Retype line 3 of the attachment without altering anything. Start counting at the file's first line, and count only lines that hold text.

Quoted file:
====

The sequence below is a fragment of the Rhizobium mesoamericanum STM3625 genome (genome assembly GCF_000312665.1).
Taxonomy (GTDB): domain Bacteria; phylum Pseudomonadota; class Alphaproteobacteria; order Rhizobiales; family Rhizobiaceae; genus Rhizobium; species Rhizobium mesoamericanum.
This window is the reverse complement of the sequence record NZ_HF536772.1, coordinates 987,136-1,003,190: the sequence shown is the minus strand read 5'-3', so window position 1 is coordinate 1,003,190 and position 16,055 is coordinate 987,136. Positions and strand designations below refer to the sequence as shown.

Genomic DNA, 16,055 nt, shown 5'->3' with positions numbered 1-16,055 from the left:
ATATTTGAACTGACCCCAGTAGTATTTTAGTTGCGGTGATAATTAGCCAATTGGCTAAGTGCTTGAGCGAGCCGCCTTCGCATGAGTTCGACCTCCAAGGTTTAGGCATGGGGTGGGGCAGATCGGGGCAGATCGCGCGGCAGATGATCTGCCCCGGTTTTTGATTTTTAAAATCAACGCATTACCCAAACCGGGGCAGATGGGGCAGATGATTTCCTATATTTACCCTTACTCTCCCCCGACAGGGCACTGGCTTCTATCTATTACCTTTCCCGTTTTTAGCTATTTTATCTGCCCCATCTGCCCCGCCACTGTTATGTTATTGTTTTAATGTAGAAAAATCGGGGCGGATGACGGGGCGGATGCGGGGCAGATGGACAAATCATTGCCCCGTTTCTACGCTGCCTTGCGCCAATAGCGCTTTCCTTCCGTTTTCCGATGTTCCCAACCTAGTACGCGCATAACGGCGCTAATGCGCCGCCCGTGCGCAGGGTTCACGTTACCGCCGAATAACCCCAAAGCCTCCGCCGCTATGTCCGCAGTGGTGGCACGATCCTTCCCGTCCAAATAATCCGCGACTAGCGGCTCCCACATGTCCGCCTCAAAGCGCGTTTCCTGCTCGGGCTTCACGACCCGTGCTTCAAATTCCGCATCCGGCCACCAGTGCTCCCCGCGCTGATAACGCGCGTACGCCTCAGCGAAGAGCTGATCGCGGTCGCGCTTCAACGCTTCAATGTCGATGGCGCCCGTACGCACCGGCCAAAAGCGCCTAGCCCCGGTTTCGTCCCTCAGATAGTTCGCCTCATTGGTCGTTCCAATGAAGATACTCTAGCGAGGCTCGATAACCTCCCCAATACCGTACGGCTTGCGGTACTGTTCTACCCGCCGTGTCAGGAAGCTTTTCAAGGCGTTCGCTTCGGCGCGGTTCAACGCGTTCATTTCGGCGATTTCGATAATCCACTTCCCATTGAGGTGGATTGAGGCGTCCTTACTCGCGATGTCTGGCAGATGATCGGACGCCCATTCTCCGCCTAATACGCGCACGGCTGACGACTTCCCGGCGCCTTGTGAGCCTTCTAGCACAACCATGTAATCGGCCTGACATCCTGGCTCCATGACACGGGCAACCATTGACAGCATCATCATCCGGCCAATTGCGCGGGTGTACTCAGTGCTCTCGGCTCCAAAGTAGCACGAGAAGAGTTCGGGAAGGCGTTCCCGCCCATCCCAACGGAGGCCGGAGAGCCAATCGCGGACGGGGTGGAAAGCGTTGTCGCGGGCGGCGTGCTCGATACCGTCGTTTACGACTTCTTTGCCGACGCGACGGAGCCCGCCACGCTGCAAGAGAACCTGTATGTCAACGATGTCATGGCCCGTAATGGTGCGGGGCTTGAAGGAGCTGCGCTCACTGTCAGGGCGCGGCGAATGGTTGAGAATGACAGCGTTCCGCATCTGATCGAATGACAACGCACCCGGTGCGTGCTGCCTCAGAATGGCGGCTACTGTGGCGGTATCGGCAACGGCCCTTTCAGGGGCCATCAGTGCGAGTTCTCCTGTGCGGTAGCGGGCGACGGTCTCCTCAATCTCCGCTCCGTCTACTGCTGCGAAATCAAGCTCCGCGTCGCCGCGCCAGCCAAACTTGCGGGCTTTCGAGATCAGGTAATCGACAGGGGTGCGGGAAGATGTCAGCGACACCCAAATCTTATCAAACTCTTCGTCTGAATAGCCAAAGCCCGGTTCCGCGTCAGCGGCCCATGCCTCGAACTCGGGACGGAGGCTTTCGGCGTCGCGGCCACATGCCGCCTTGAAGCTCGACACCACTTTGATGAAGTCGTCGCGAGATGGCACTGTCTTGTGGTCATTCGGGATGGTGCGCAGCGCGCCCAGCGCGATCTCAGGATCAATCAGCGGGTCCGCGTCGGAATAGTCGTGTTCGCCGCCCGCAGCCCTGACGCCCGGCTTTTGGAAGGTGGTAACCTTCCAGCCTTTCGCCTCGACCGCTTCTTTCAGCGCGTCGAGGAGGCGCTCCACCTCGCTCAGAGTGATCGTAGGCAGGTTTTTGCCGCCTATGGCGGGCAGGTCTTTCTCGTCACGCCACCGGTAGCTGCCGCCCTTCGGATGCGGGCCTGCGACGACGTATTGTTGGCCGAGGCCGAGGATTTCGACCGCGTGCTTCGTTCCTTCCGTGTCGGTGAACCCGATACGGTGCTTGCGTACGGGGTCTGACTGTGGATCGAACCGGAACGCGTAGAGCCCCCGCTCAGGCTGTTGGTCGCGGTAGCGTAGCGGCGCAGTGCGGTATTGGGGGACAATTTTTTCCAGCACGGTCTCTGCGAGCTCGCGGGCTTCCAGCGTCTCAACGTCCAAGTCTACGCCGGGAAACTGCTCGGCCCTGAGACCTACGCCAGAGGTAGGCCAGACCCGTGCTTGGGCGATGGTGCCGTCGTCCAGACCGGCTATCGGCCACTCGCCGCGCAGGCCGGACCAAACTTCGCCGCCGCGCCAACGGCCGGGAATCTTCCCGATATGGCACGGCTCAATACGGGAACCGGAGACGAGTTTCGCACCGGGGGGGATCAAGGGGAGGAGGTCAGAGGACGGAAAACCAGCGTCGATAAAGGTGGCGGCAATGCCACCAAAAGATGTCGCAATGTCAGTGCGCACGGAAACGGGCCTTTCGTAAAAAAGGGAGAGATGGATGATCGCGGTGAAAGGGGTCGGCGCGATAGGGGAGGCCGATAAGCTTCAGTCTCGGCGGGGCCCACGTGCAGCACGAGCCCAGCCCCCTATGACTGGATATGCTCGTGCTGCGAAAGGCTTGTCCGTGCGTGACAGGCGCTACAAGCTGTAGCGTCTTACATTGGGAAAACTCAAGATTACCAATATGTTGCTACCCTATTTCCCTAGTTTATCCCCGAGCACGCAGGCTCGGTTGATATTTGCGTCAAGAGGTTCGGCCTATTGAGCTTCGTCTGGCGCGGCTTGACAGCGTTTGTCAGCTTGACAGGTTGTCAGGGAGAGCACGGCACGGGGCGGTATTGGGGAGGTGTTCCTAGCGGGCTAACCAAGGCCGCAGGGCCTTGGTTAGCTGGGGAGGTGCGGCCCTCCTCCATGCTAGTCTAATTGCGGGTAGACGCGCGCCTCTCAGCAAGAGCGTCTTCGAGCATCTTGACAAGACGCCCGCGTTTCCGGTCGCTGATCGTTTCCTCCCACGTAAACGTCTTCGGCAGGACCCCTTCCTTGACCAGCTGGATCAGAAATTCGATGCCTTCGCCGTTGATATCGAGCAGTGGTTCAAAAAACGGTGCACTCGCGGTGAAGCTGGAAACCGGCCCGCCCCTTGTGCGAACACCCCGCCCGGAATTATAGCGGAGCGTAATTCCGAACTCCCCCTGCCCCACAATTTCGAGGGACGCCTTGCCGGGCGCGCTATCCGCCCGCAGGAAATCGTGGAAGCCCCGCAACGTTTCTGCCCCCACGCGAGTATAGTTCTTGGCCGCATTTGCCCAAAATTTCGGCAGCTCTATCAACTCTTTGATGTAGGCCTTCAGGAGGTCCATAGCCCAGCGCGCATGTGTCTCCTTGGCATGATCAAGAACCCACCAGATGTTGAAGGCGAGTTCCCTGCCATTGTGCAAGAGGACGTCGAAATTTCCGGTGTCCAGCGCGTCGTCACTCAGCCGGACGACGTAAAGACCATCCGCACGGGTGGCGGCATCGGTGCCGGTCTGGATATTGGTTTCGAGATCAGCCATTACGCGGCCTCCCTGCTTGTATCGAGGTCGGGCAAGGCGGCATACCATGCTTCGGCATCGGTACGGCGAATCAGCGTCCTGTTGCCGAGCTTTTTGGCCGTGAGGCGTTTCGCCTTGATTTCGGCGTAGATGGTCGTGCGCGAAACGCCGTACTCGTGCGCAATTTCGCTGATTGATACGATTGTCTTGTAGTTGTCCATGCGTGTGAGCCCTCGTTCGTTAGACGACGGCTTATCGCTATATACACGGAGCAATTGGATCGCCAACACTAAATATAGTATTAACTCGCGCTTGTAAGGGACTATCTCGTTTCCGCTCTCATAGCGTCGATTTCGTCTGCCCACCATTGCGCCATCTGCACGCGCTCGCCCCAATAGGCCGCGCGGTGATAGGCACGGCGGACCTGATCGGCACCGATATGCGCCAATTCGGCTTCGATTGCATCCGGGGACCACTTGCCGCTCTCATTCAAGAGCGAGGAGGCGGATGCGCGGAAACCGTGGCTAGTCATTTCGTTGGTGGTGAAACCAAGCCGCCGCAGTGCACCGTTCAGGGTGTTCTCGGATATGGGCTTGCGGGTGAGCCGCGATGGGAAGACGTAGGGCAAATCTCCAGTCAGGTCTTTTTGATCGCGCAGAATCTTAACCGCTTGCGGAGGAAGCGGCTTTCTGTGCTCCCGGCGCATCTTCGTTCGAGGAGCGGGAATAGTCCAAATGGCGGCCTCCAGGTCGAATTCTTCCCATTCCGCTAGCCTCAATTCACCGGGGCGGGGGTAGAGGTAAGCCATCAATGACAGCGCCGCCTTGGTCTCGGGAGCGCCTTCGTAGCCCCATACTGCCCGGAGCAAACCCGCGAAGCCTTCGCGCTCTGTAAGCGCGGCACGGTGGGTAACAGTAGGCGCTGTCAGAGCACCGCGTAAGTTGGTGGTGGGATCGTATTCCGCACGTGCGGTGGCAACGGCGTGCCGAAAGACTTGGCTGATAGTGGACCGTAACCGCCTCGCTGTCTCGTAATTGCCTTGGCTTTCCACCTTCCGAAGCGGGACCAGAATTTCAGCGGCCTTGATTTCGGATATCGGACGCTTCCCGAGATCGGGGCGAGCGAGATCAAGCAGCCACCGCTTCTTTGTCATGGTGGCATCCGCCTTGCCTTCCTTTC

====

This window is the reverse complement of the sequence record NZ_HF536772.1, coordinates 987,136-1,003,190: the sequence shown is the minus strand read 5'-3', so window position 1 is coordinate 1,003,190 and position 16,055 is coordinate 987,136. Positions and strand designations below refer to the sequence as shown.